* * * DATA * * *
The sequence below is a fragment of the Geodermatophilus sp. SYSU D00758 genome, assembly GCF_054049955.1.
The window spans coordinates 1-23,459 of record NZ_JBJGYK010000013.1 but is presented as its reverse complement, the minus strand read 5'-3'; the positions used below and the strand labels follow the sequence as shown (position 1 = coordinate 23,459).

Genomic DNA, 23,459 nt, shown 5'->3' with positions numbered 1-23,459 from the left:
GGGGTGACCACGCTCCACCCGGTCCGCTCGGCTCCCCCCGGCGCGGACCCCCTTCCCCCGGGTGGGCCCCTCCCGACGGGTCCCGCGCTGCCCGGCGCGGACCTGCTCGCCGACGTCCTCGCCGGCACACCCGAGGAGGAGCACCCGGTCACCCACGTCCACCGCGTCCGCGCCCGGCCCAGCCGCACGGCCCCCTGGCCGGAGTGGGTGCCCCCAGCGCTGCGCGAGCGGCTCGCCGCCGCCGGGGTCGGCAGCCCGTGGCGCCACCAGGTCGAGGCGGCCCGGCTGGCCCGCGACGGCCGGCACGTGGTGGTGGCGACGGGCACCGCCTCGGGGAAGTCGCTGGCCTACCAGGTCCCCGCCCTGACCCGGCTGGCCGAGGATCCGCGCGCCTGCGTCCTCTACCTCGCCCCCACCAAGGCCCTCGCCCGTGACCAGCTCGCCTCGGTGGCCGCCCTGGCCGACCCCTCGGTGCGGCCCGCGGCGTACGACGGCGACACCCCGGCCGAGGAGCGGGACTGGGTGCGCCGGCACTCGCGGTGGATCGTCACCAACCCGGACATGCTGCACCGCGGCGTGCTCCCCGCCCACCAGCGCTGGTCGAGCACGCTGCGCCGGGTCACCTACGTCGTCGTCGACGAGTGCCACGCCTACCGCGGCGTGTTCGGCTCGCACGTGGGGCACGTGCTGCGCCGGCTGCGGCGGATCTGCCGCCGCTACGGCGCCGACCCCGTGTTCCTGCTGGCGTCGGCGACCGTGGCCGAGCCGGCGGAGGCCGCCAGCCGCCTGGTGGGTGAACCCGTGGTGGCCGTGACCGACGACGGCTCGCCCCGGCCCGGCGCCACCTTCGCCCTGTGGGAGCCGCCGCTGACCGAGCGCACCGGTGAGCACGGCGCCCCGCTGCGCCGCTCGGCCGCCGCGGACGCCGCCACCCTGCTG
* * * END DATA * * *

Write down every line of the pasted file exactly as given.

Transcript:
The sequence below is a fragment of the Geodermatophilus sp. SYSU D00758 genome, assembly GCF_054049955.1.
The window spans coordinates 1-23,459 of record NZ_JBJGYK010000013.1 but is presented as its reverse complement, the minus strand read 5'-3'; the positions used below and the strand labels follow the sequence as shown (position 1 = coordinate 23,459).

Genomic DNA, 23,459 nt, shown 5'->3' with positions numbered 1-23,459 from the left:
GGGGTGACCACGCTCCACCCGGTCCGCTCGGCTCCCCCCGGCGCGGACCCCCTTCCCCCGGGTGGGCCCCTCCCGACGGGTCCCGCGCTGCCCGGCGCGGACCTGCTCGCCGACGTCCTCGCCGGCACACCCGAGGAGGAGCACCCGGTCACCCACGTCCACCGCGTCCGCGCCCGGCCCAGCCGCACGGCCCCCTGGCCGGAGTGGGTGCCCCCAGCGCTGCGCGAGCGGCTCGCCGCCGCCGGGGTCGGCAGCCCGTGGCGCCACCAGGTCGAGGCGGCCCGGCTGGCCCGCGACGGCCGGCACGTGGTGGTGGCGACGGGCACCGCCTCGGGGAAGTCGCTGGCCTACCAGGTCCCCGCCCTGACCCGGCTGGCCGAGGATCCGCGCGCCTGCGTCCTCTACCTCGCCCCCACCAAGGCCCTCGCCCGTGACCAGCTCGCCTCGGTGGCCGCCCTGGCCGACCCCTCGGTGCGGCCCGCGGCGTACGACGGCGACACCCCGGCCGAGGAGCGGGACTGGGTGCGCCGGCACTCGCGGTGGATCGTCACCAACCCGGACATGCTGCACCGCGGCGTGCTCCCCGCCCACCAGCGCTGGTCGAGCACGCTGCGCCGGGTCACCTACGTCGTCGTCGACGAGTGCCACGCCTACCGCGGCGTGTTCGGCTCGCACGTGGGGCACGTGCTGCGCCGGCTGCGGCGGATCTGCCGCCGCTACGGCGCCGACCCCGTGTTCCTGCTGGCGTCGGCGACCGTGGCCGAGCCGGCGGAGGCCGCCAGCCGCCTGGTGGGTGAACCCGTGGTGGCCGTGACCGACGACGGCTCGCCCCGGCCCGGCGCCACCTTCGCCCTGTGGGAGCCGCCGCTGACCGAGCGCACCGGTGAGCACGGCGCCCCGCTGCGCCGCTCGGCCGCCGCGGACGCCGCCACCCTGCTG